NASA awards electrical engineer’s work on a tiny spectrometer

UNIVERSITY PARK, Pa. — Xingjie Ni is in the process of creating a new, small-footprint, lightweight, versatile spectrometer that can be integrated into a photonic chip. Since NASA has been looking for “innovative, early-stage technology that addresses some high-priority needs of America's space program,” they have awarded him with an Early Career Faculty for Space Technology Research Grant.

Ni, the Charles H. Fetter Assistant Professor of Electrical Engineering in Penn State's School of Electrical Engineering and Computer Science, explained that a spectrometer — a powerful tool that can split light into an array of different wavelength components and measure their intensities — is widely used in many areas, such as chemical and biological sensing, material characterization, and analysis of astronomical objects. He will use a metasurface, ultrathin layer of nanostructure that can freely manipulate light, as the key element to sort light.

“We have demonstrated ultrathin flat lenses, high-resolution holograms and even an invisibility cloak using the metasurface technology,” Ni said. “Now we plan to leverage it for the creation of a fully integrated on-chip spectrometer, which will be potentially useful for portable or wearable devices to further increase their functionality.”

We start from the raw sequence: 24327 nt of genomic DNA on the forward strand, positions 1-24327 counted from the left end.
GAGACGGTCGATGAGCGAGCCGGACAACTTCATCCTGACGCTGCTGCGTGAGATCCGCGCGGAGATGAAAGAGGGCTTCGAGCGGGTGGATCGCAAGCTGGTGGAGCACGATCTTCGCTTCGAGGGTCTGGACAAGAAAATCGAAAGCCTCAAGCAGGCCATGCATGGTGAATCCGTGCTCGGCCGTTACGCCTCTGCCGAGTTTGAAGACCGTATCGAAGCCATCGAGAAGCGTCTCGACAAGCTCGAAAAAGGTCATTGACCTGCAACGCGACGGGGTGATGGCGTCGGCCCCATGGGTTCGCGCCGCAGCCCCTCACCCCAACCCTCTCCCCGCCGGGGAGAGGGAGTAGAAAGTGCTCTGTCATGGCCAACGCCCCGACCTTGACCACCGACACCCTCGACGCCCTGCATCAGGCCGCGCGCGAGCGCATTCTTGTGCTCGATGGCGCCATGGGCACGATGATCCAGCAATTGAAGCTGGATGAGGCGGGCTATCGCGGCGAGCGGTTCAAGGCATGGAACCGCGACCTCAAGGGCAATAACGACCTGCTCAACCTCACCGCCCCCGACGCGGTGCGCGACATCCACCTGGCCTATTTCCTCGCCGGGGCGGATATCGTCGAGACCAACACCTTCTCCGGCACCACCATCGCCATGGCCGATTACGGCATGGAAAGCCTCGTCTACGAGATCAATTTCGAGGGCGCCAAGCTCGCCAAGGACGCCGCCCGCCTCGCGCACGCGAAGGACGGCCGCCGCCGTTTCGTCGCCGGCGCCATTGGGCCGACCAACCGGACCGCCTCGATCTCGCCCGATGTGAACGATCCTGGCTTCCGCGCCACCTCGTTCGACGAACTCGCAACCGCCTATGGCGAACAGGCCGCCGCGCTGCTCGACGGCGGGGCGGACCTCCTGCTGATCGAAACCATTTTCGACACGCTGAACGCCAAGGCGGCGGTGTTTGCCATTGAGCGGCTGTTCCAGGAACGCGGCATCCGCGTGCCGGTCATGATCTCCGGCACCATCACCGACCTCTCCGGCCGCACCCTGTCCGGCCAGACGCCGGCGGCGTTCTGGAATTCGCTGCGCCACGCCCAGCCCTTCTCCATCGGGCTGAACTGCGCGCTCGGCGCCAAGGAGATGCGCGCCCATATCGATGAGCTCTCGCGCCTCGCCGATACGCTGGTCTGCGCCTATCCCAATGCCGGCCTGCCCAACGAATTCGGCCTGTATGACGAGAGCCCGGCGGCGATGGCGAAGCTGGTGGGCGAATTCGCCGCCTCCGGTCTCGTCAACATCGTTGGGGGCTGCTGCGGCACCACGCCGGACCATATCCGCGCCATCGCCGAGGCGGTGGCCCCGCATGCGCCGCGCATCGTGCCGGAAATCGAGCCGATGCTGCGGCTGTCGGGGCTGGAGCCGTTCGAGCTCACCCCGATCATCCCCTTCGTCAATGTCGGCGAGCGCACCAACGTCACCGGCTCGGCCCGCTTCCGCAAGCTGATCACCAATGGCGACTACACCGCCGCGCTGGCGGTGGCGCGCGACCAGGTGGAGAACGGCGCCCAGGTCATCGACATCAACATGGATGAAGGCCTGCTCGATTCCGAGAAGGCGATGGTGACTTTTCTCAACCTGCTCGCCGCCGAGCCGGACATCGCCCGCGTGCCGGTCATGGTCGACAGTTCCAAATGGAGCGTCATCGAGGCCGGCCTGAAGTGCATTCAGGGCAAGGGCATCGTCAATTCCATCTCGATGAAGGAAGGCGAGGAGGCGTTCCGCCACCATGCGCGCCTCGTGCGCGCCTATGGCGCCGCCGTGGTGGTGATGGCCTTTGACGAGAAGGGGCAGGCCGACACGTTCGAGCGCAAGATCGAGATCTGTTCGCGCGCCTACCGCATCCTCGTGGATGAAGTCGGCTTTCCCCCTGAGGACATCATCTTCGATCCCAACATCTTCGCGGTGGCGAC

According to NASA, the grants from NASA's Space Technology Research Grants program are worth up to $200,000 per year with up to three years of research. They are awarded to outstanding faculty researchers early in their careers as they conduct space technology development that is a high priority to NASA.

“The support allows me to continue pursuing the idea and developing this new technology that will potentially address some high-priority needs of American’s space program,” said Ni.

To learn more about Ni’s work, visit the Nanophotonics and Optoelectronics Laboratory at Penn State.

Last Updated September 13, 2017